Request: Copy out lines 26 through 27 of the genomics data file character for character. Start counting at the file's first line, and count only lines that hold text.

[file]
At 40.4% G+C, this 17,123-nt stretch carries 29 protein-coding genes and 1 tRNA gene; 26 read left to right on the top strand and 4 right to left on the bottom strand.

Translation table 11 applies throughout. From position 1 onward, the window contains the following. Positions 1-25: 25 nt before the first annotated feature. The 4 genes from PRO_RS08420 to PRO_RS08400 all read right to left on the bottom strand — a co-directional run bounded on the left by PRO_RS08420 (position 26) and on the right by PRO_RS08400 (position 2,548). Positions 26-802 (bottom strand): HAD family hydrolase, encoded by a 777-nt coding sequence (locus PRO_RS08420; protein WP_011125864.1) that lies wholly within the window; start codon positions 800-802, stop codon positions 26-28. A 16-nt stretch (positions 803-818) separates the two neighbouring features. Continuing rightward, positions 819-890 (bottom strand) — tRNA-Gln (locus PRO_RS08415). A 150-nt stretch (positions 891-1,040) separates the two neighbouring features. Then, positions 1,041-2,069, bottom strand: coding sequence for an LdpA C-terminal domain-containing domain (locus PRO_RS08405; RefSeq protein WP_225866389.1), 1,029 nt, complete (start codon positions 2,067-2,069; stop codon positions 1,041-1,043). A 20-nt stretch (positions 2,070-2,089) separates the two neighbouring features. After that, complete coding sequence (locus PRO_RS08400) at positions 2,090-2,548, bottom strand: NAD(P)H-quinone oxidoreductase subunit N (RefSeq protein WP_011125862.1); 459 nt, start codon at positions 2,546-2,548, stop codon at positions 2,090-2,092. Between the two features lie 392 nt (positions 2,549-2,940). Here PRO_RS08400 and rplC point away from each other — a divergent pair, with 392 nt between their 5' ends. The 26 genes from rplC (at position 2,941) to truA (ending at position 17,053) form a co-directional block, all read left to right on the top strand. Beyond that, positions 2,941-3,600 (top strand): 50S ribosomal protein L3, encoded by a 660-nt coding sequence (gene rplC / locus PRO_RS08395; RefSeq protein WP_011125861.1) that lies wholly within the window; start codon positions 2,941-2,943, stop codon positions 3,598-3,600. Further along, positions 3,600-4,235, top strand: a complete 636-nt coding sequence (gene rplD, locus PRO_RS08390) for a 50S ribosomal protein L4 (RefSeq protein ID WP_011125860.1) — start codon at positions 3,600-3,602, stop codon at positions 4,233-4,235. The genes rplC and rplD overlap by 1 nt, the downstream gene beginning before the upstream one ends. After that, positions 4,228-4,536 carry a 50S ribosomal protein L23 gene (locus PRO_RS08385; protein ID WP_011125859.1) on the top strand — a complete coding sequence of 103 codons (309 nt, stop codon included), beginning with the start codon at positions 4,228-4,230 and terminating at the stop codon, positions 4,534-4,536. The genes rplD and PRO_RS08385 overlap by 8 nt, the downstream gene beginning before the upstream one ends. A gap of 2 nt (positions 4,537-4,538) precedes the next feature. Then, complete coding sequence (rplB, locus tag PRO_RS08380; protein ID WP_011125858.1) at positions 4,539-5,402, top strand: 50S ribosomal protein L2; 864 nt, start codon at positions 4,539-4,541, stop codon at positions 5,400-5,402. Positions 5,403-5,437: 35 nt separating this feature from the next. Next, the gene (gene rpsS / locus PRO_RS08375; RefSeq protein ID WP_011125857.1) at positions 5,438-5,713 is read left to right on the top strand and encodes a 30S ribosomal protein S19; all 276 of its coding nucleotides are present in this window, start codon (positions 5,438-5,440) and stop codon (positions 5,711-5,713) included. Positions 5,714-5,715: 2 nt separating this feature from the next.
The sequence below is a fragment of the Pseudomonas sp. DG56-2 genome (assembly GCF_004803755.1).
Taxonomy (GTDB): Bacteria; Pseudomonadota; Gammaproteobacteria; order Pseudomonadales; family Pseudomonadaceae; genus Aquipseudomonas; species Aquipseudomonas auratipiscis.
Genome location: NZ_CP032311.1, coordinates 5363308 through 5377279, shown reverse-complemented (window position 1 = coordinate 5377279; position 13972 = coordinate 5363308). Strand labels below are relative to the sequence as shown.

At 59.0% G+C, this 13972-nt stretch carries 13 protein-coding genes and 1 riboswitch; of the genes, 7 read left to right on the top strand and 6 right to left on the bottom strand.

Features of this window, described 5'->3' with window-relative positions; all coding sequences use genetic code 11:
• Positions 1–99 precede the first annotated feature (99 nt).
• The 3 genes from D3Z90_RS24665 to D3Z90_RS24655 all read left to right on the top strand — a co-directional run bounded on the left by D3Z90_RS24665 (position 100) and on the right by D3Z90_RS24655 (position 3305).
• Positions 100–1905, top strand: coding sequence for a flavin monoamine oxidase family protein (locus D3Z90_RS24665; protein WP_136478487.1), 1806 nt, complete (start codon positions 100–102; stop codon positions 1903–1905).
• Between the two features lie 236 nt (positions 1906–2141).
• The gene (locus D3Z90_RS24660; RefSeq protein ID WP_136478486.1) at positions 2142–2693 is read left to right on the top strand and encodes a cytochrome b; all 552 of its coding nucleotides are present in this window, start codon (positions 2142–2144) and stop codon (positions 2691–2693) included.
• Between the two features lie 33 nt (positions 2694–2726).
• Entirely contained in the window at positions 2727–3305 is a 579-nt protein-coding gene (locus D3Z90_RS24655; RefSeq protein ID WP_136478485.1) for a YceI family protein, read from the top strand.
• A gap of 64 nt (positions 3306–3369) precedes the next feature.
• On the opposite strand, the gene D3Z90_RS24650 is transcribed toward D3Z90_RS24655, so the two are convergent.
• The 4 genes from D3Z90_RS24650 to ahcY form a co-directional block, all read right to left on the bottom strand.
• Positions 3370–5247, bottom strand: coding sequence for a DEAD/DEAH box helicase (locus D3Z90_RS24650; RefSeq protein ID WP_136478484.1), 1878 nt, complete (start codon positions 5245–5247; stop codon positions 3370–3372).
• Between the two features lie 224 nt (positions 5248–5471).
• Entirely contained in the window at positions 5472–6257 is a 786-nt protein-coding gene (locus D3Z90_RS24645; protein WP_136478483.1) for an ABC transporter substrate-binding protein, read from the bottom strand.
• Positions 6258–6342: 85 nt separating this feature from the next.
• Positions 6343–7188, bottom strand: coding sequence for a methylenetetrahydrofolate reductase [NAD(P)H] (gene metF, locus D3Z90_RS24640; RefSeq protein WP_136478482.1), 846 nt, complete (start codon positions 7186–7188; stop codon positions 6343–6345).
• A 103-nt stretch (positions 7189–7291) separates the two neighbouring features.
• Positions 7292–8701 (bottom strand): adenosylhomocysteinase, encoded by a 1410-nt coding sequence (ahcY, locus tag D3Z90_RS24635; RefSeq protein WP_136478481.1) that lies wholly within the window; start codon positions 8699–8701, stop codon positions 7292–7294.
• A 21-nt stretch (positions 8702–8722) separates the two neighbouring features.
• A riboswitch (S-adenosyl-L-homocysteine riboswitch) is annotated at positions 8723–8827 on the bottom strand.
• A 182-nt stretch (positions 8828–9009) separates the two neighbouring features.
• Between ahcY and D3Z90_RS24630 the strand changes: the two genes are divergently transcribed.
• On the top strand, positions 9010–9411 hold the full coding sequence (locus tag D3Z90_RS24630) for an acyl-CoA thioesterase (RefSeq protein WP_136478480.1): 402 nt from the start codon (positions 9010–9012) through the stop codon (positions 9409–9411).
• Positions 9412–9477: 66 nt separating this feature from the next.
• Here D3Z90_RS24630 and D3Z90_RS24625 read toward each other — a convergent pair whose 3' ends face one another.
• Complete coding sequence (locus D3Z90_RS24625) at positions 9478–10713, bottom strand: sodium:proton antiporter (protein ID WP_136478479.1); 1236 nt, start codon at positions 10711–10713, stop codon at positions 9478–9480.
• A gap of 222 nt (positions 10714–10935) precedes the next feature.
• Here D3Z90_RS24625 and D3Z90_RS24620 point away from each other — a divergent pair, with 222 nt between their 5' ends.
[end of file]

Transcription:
• A riboswitch (S-adenosyl-L-homocysteine riboswitch) is annotated at positions 8723–8827 on the bottom strand.
• A 182-nt stretch (positions 8828–9009) separates the two neighbouring features.